A public poster series to spotlight overlooked music of the past
With from a deep interest in the many talented and often forgotten artists of music’s analog era, I created a series of posters in 2018 that spot-lit some of my favorite retro musicians, particularly those whose work may have been overlooked, but nevertheless could be enjoyed by anyone lucky enough to come upon it. My goal was to create a cohesive series of attractive print to paste around the streets of DC that would:
Engage passersby with distinct typography and photography
Stand out by using an aesthetic uncommon to other or bills
Succinctly inform on historical background and suggest tunes to listen
I wanted an aesthetic that would help engage the public and quickly key into a topic about which I am passionate. I used varied typography, rough shapes and strokes, uneven curves, off-white backgrounds, and pasted-looking photography to generate a frenetic, but homey and personable look evoking hand-painted signage and hand-cut construction paper.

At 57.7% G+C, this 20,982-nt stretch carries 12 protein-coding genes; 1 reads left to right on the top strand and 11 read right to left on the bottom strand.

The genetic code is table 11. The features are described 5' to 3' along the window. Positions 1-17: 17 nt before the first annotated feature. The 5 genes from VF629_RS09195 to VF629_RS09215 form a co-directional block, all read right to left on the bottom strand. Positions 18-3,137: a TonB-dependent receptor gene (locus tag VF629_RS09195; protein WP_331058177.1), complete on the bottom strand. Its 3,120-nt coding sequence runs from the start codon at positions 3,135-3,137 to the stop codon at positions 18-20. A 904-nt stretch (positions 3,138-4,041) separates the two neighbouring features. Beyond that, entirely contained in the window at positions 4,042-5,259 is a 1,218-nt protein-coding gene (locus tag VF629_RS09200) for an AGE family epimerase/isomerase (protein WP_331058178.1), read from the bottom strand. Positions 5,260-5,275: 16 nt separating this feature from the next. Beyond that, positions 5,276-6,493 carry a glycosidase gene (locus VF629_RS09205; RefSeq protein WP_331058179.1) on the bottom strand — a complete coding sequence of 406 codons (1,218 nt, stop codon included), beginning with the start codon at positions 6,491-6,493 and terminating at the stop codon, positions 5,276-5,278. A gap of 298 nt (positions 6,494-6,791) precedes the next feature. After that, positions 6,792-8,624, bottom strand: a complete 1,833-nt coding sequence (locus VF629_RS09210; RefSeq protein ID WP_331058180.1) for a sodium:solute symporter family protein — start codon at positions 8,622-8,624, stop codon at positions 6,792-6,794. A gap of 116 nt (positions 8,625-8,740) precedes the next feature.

Many of the bills and flyers posted around the streets of DC use extremely busy and shiny graphics to draw in eyes. To stand apart from those, I used high-contrast, but simple colors and just a few very strong focal points (e.g., large, choppy text and one photo, both standing out sharply from the background). In addition, the roughness and starkness of the type and photography, combined with off-kilter illustrations, lent a kinetic texture that would at a glance stand out more than the sparks and glows used in the postings around them.
To create a particular “brand” across these posters, I drew upon the visual language of materials such as: movie posters from Soviet-era Eastern Europe, Reid Miles’ jazz album covers, Andrew Savages’ visual art, Robbie Simon’s graphics for Allah-Las, and rough-cut 1950’s concert promo posters, among others. In addition, I included a series mark and maker’s mark on each poster.